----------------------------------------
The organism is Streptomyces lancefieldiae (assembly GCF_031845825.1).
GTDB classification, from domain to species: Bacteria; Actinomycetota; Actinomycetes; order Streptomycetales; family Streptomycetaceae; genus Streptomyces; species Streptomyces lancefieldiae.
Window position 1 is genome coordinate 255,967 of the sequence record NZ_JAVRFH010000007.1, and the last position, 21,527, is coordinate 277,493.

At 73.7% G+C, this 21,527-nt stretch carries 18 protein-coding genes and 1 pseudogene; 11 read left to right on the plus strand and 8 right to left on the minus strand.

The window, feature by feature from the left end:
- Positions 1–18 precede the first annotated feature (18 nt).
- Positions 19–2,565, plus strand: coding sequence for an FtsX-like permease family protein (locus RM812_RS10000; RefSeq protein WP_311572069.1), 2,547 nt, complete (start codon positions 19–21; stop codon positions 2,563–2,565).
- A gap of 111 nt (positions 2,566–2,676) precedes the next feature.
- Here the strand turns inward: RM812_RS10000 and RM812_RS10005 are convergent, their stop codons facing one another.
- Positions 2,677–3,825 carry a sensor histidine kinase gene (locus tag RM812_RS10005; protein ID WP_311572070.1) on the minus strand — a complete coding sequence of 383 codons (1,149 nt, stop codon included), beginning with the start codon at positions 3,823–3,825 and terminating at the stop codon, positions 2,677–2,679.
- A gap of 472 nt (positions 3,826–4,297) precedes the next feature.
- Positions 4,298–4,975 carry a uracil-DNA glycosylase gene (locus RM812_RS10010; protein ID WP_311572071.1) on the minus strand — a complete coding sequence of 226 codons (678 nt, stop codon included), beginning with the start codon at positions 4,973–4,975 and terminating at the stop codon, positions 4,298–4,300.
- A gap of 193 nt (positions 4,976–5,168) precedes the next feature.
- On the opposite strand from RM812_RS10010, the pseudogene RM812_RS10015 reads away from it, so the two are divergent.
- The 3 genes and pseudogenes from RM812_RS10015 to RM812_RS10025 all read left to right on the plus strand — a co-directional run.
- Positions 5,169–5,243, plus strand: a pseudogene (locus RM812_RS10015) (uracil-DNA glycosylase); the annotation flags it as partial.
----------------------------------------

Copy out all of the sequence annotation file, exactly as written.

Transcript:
The organism is Streptomyces lancefieldiae (assembly GCF_031845825.1).
GTDB classification, from domain to species: Bacteria; Actinomycetota; Actinomycetes; order Streptomycetales; family Streptomycetaceae; genus Streptomyces; species Streptomyces lancefieldiae.
Window position 1 is genome coordinate 255,967 of the sequence record NZ_JAVRFH010000007.1, and the last position, 21,527, is coordinate 277,493.

At 73.7% G+C, this 21,527-nt stretch carries 18 protein-coding genes and 1 pseudogene; 11 read left to right on the plus strand and 8 right to left on the minus strand.

The window, feature by feature from the left end:
- Positions 1–18 precede the first annotated feature (18 nt).
- Positions 19–2,565, plus strand: coding sequence for an FtsX-like permease family protein (locus RM812_RS10000; RefSeq protein WP_311572069.1), 2,547 nt, complete (start codon positions 19–21; stop codon positions 2,563–2,565).
- A gap of 111 nt (positions 2,566–2,676) precedes the next feature.
- Here the strand turns inward: RM812_RS10000 and RM812_RS10005 are convergent, their stop codons facing one another.
- Positions 2,677–3,825 carry a sensor histidine kinase gene (locus tag RM812_RS10005; protein ID WP_311572070.1) on the minus strand — a complete coding sequence of 383 codons (1,149 nt, stop codon included), beginning with the start codon at positions 3,823–3,825 and terminating at the stop codon, positions 2,677–2,679.
- A gap of 472 nt (positions 3,826–4,297) precedes the next feature.
- Positions 4,298–4,975 carry a uracil-DNA glycosylase gene (locus RM812_RS10010; protein ID WP_311572071.1) on the minus strand — a complete coding sequence of 226 codons (678 nt, stop codon included), beginning with the start codon at positions 4,973–4,975 and terminating at the stop codon, positions 4,298–4,300.
- A gap of 193 nt (positions 4,976–5,168) precedes the next feature.
- On the opposite strand from RM812_RS10010, the pseudogene RM812_RS10015 reads away from it, so the two are divergent.
- The 3 genes and pseudogenes from RM812_RS10015 to RM812_RS10025 all read left to right on the plus strand — a co-directional run.
- Positions 5,169–5,243, plus strand: a pseudogene (locus RM812_RS10015) (uracil-DNA glycosylase); the annotation flags it as partial.